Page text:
With work now at a super busy point, I none the less happily received a call one Friday afternoon that my Alfa, the car I'd driven once in the three months I'd owned it, was ready for me. And once again, I was not disappointed. Not, at least, until I got to the local car wash to wash the vehicle. A weird vibration that seemed to go away when you turned the wheel suddenly went away...along with my power steering. Reversed power steering pulley, OK, Alfisto Steve once again to the rescue with some helpful advice, and specialty wrench on the way, in the meantime she can still be driven, right?

Alfa Romeo is a mystery to those of SE Idaho beyond the Spider Veloche, a 164 is ****ed peculiar, oh there it goes passing another loud diesel pickup, what a racket! Soon, I noticed a new noise, a noise I assumed had to do with sticking lifters. One morning, in fact, I decided to record the noise for posting here in the hopes we could suss the problem out. That evening, three miles from home and CRUNCH! sudden loss of the engine at 4,000 RPM. :scared: Somehow I managed to get two lanes over, turn into a side street, then turn into the home depot parking lot and park comfortably with no engine nor power steering, and grumbling, locked the car up for the night.

during those three miles on foot I wondered about what it could have been, and some might recall my adventure with the speed sensor bracket during my earlier attempts to replace the waterpump. Surely I bungled the fix and that system was coming back to bite me! In any event, once more my Alfa (for the fourth time at this point, they now know all my cars and me on a first name basis) was carried by AA Lorrie back to Sutton Auto Tech. I expected a few days delay while they fiddled about, and maybe another bill, but what I got was a phone call I'm told drained all color from my face.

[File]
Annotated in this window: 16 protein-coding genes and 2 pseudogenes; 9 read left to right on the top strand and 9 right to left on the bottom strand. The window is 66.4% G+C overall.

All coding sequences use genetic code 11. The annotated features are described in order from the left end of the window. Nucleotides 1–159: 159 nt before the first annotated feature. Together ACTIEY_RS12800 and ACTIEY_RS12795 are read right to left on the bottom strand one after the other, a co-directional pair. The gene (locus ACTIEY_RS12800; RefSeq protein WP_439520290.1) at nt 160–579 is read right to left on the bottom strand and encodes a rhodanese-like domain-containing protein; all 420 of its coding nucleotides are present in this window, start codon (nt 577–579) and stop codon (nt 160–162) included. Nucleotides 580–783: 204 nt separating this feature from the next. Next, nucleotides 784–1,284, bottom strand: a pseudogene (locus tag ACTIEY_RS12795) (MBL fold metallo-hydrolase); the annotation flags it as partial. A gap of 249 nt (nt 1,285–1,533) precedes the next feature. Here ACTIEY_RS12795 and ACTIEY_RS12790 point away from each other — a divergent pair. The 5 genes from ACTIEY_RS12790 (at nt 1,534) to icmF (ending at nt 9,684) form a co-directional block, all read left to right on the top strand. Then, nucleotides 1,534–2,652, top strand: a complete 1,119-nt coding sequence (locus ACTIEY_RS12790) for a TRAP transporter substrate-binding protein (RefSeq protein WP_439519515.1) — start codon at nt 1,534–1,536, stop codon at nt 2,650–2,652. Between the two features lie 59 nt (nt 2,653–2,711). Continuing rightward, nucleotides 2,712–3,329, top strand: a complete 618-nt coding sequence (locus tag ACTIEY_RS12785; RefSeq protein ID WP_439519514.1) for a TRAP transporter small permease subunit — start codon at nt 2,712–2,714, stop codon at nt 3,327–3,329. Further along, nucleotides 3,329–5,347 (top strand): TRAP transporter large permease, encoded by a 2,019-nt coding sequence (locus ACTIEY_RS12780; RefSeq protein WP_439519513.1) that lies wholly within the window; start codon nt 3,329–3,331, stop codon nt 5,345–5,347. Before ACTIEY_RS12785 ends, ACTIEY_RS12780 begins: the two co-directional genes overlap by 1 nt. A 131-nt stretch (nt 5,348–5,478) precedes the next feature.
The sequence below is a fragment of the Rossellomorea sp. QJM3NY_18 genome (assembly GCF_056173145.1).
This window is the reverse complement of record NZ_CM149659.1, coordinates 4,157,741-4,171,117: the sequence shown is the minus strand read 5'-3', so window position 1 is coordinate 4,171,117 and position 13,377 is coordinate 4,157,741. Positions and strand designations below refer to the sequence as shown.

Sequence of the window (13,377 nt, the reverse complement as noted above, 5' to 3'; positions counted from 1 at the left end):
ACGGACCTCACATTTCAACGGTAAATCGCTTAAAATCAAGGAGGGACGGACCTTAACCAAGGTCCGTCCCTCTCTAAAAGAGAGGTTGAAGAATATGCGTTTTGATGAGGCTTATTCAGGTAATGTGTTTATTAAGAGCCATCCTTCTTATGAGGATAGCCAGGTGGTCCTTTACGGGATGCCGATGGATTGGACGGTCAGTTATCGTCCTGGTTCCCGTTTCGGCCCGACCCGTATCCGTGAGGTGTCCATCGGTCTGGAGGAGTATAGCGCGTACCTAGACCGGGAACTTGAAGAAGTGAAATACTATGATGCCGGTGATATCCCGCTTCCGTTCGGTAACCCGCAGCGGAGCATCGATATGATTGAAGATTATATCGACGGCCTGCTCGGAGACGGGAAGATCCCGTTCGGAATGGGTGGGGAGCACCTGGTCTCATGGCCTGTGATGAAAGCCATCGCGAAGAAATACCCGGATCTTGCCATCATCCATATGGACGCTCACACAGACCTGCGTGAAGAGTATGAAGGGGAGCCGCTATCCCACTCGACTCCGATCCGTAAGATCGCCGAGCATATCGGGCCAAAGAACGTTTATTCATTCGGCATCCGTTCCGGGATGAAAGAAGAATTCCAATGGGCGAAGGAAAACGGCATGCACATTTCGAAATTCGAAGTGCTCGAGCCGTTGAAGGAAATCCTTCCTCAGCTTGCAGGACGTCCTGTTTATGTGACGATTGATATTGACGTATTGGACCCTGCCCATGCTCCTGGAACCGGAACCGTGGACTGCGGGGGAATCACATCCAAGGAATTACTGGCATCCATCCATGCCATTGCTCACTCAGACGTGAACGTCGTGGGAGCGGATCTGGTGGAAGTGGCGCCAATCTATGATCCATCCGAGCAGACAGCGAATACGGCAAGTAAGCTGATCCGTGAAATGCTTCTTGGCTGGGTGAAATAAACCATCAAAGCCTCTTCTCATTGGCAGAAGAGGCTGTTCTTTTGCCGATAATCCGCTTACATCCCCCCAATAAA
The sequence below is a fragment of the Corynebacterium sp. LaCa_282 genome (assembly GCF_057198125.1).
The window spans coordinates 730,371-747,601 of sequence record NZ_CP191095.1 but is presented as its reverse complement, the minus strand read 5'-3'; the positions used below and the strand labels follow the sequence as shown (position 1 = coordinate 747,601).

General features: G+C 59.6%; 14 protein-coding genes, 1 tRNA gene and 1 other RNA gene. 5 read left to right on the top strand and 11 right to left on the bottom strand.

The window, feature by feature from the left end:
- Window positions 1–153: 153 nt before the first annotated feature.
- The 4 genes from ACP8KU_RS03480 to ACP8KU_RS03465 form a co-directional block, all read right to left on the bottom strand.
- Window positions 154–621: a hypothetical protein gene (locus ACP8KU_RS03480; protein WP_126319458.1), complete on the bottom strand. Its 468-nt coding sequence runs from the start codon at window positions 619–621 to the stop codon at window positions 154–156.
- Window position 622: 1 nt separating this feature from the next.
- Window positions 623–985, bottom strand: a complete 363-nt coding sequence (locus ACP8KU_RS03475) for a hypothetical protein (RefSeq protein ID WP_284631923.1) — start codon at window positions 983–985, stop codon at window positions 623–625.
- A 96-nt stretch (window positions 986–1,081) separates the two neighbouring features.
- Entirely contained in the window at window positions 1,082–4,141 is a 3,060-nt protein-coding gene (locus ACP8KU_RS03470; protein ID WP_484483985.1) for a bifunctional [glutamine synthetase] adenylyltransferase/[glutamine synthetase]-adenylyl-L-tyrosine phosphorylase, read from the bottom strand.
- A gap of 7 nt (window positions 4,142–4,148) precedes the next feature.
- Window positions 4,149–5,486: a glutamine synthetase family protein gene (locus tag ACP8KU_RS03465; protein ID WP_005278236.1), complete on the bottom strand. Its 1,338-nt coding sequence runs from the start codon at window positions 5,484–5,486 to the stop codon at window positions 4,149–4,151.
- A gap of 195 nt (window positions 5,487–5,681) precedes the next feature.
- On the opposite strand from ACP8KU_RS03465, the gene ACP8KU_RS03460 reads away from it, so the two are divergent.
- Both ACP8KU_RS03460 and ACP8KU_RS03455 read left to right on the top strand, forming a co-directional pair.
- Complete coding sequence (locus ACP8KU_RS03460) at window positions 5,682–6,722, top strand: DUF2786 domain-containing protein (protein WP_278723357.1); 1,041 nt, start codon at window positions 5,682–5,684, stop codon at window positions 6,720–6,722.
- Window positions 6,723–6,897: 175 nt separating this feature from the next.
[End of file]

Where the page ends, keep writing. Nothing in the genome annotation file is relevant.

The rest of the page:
Gargantua (now firmly named) had decided it no longer needed all its valves and tried to eat one in the number one cylinder. Said valve proceeded to sheer a spark plug, then bury itself in the side wall. Bricked car. Fix cost was enormous, and I was convinced I'd have been better off burning the money in a giant oil drum. Even 'Kars for Kids' ran the other way. After a search, enter Pinino who not only had an engine, but did not demand a kidney or two for its purchase. The stage is now set; despite mother nature deciding now was the time to bury the east coast in a snowpocalypse, the engine was boxed, and to my knowledge, now makes its way across the country. Meanwhile Gargantua sits, waiting for the fix to put it back on the road... again. Let the Alfa die? not a chance. I mean, keeping a rare example of good car going, sure, why not? Expect photos and updates as the saga continues.
 

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Great story, and I am sure it will all be worth it someday! Just, for your own sake, do not keep track of the spending!
A pic of the car would be nice, also. But, I guess it is probably not currently in your possession!
 

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Discussion Starter #3
I have to keep tabs on cost, but I also believe that a love of cars isn't a logical/financial decision. That said, at this point the only 'clear' image I have of the Alfa, is the following;
 

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Good luck with the repairs.

I did notice that nowhere in the saga was mention of the timing belt having been changed before/after you bought the car. Had the belt been changed, and how many miles were on the new belt if so? Otherwise, any guesses as to how many miles/years were on the old belt?
 

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Discussion Starter #5
I changed the TB immediately. I was off a few degrees when they checked my work after that. The belt was brand new in other words.
 

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Discussion Starter #6